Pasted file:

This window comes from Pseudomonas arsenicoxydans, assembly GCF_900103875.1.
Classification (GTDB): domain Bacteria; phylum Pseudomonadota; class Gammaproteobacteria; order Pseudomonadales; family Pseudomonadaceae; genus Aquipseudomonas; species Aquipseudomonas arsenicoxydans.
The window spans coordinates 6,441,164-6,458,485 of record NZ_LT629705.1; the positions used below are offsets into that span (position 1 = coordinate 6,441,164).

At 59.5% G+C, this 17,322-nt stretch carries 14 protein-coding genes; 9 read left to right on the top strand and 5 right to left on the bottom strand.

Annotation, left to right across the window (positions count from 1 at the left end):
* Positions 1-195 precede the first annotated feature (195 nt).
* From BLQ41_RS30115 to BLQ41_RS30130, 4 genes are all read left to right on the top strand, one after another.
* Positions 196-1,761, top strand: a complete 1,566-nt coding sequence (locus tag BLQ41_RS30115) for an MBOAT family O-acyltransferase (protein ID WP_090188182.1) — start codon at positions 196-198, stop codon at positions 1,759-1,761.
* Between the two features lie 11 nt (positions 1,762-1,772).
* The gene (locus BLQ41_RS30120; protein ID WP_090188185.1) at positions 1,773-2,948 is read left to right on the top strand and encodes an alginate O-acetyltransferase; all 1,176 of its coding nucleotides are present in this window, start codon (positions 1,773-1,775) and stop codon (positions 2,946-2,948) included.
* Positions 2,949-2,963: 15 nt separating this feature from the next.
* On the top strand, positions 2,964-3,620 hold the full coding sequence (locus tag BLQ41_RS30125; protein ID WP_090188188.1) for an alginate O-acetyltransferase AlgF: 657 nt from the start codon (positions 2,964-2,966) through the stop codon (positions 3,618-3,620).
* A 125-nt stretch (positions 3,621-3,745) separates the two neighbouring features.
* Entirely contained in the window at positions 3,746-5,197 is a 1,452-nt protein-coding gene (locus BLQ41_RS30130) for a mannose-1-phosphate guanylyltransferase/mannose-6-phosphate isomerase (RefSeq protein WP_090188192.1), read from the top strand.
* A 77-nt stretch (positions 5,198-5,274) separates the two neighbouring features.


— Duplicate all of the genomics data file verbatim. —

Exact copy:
This window comes from Pseudomonas arsenicoxydans, assembly GCF_900103875.1.
Classification (GTDB): domain Bacteria; phylum Pseudomonadota; class Gammaproteobacteria; order Pseudomonadales; family Pseudomonadaceae; genus Aquipseudomonas; species Aquipseudomonas arsenicoxydans.
The window spans coordinates 6,441,164-6,458,485 of record NZ_LT629705.1; the positions used below are offsets into that span (position 1 = coordinate 6,441,164).

At 59.5% G+C, this 17,322-nt stretch carries 14 protein-coding genes; 9 read left to right on the top strand and 5 right to left on the bottom strand.

Annotation, left to right across the window (positions count from 1 at the left end):
* Positions 1-195 precede the first annotated feature (195 nt).
* From BLQ41_RS30115 to BLQ41_RS30130, 4 genes are all read left to right on the top strand, one after another.
* Positions 196-1,761, top strand: a complete 1,566-nt coding sequence (locus tag BLQ41_RS30115) for an MBOAT family O-acyltransferase (protein ID WP_090188182.1) — start codon at positions 196-198, stop codon at positions 1,759-1,761.
* Between the two features lie 11 nt (positions 1,762-1,772).
* The gene (locus BLQ41_RS30120; protein ID WP_090188185.1) at positions 1,773-2,948 is read left to right on the top strand and encodes an alginate O-acetyltransferase; all 1,176 of its coding nucleotides are present in this window, start codon (positions 1,773-1,775) and stop codon (positions 2,946-2,948) included.
* Positions 2,949-2,963: 15 nt separating this feature from the next.
* On the top strand, positions 2,964-3,620 hold the full coding sequence (locus tag BLQ41_RS30125; protein ID WP_090188188.1) for an alginate O-acetyltransferase AlgF: 657 nt from the start codon (positions 2,964-2,966) through the stop codon (positions 3,618-3,620).
* A 125-nt stretch (positions 3,621-3,745) separates the two neighbouring features.
* Entirely contained in the window at positions 3,746-5,197 is a 1,452-nt protein-coding gene (locus BLQ41_RS30130) for a mannose-1-phosphate guanylyltransferase/mannose-6-phosphate isomerase (RefSeq protein WP_090188192.1), read from the top strand.
* A 77-nt stretch (positions 5,198-5,274) separates the two neighbouring features.